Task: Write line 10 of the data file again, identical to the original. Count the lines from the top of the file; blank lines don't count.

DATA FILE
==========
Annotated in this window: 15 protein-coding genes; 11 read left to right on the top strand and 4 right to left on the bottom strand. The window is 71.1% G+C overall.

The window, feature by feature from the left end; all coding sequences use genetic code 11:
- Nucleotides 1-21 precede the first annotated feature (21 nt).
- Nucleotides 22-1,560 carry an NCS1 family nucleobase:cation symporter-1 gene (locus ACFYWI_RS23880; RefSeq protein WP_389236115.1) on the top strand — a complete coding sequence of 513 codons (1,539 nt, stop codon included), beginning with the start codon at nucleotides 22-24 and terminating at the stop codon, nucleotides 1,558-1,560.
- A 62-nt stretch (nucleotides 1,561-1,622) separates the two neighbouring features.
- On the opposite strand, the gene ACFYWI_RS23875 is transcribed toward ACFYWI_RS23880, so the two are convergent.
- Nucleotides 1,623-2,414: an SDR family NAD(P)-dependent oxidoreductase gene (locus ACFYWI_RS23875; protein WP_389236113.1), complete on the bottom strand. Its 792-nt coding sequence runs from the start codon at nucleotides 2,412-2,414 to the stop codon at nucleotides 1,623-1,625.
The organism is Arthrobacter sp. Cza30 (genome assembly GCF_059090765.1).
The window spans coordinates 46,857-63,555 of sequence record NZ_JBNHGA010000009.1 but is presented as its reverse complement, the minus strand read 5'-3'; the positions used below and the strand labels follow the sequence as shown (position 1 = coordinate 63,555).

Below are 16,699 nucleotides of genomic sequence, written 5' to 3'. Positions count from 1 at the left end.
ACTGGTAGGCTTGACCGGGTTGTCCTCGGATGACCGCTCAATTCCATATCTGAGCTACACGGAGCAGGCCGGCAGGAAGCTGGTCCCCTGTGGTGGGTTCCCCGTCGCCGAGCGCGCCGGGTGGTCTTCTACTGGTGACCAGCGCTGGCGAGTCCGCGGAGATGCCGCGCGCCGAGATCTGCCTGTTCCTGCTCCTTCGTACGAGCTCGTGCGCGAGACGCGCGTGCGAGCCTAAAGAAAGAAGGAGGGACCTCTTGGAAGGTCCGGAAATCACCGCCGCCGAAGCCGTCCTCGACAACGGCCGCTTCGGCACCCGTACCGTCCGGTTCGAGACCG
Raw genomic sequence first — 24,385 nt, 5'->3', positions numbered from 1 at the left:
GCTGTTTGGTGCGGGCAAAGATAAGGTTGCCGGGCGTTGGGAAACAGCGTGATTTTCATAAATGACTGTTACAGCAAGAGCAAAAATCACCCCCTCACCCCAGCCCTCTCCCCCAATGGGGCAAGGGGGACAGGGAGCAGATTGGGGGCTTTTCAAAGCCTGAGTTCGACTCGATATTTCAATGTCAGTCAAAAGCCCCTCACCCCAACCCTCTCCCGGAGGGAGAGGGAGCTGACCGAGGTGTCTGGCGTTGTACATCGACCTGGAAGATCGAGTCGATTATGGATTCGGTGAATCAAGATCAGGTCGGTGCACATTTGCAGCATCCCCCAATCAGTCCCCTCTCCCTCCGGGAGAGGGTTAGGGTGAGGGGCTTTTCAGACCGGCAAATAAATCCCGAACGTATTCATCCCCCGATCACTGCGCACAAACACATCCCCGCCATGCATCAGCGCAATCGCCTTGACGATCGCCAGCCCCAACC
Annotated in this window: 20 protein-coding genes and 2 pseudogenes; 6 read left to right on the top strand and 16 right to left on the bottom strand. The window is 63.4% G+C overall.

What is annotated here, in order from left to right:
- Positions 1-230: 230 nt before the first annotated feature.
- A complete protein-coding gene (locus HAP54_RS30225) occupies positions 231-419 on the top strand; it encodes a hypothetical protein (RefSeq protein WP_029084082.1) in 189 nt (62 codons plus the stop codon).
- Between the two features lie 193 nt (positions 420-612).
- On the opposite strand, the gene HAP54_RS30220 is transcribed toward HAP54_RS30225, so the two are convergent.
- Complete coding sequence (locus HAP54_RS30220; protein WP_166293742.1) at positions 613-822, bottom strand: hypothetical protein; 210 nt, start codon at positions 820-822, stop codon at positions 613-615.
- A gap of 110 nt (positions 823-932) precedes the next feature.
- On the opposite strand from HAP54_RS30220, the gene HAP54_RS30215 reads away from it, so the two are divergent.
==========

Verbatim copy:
Below are 16,699 nucleotides of genomic sequence, written 5' to 3'. Positions count from 1 at the left end.